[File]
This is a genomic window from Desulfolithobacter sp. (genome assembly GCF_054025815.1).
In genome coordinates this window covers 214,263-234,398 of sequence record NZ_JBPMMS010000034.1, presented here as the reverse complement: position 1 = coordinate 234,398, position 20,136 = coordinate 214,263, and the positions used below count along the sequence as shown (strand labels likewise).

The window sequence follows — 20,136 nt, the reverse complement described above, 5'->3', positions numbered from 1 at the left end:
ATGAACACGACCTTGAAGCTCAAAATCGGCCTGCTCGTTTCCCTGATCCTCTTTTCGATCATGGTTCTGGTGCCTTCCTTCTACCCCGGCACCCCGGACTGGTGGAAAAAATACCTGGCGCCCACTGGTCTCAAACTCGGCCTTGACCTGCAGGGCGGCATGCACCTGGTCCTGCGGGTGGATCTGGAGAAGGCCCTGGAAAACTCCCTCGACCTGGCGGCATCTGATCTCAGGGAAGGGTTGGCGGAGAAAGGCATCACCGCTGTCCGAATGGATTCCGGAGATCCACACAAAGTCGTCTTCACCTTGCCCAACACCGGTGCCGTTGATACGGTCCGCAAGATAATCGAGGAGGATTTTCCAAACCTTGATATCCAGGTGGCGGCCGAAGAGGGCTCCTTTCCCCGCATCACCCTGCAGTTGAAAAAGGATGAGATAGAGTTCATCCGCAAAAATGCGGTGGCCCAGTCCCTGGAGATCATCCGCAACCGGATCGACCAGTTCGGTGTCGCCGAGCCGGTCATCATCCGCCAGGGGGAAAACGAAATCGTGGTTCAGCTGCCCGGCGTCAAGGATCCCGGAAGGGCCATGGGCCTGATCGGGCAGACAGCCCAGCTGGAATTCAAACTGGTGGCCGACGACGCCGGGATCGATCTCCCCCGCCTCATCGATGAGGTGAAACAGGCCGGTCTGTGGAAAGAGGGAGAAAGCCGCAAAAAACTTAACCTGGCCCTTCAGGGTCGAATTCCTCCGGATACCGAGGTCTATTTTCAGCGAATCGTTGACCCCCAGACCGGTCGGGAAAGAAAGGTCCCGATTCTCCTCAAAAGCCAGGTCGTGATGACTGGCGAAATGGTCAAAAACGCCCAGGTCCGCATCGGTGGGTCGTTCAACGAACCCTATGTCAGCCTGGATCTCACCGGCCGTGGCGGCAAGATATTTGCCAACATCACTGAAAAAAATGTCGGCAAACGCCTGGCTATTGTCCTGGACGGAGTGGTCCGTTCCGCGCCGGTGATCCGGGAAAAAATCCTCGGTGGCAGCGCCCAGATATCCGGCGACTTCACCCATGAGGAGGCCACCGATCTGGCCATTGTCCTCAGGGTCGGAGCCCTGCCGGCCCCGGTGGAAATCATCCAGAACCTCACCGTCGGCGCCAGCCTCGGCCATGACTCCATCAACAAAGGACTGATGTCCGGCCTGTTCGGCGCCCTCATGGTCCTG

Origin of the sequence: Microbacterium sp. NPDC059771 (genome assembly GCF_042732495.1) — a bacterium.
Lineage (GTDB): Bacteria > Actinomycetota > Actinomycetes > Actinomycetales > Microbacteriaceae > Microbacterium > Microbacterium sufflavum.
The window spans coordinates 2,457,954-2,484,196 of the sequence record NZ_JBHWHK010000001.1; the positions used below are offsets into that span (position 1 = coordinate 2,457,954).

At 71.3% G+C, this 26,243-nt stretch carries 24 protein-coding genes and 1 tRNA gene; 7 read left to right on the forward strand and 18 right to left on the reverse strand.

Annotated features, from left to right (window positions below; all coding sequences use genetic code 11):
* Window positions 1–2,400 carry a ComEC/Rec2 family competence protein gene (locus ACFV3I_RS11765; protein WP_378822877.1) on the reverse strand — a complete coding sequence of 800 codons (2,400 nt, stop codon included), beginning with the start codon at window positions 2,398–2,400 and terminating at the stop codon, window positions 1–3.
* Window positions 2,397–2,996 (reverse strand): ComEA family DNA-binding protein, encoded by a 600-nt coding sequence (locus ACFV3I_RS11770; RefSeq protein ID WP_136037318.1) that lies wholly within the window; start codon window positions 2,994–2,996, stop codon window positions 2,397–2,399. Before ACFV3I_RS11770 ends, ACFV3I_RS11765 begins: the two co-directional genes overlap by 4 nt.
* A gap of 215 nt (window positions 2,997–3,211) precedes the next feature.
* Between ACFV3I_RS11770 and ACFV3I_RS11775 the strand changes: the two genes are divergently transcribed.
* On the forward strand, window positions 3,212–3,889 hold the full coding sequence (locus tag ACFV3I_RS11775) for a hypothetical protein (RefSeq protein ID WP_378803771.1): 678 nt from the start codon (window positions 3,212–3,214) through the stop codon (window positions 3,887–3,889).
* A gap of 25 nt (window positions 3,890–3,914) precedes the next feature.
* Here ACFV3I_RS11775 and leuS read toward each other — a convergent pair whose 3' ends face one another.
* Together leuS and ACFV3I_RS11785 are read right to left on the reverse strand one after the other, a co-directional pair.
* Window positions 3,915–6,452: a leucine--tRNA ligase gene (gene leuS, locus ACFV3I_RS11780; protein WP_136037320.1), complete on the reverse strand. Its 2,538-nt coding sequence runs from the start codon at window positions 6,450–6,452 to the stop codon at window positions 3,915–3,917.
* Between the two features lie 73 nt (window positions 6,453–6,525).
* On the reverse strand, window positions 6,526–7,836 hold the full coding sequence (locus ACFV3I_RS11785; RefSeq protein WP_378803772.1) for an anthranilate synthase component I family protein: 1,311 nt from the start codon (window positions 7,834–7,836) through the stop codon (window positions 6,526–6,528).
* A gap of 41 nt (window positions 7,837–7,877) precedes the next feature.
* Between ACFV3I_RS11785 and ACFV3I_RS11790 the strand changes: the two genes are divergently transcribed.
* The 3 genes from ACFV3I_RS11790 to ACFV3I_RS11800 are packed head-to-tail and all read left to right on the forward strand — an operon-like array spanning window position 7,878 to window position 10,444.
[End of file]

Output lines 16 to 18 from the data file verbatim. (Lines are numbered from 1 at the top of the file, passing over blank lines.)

* Here ACFV3I_RS11775 and leuS read toward each other — a convergent pair whose 3' ends face one another.
* Together leuS and ACFV3I_RS11785 are read right to left on the reverse strand one after the other, a co-directional pair.
* Window positions 3,915–6,452: a leucine--tRNA ligase gene (gene leuS, locus ACFV3I_RS11780; protein WP_136037320.1), complete on the reverse strand. Its 2,538-nt coding sequence runs from the start codon at window positions 6,450–6,452 to the stop codon at window positions 3,915–3,917.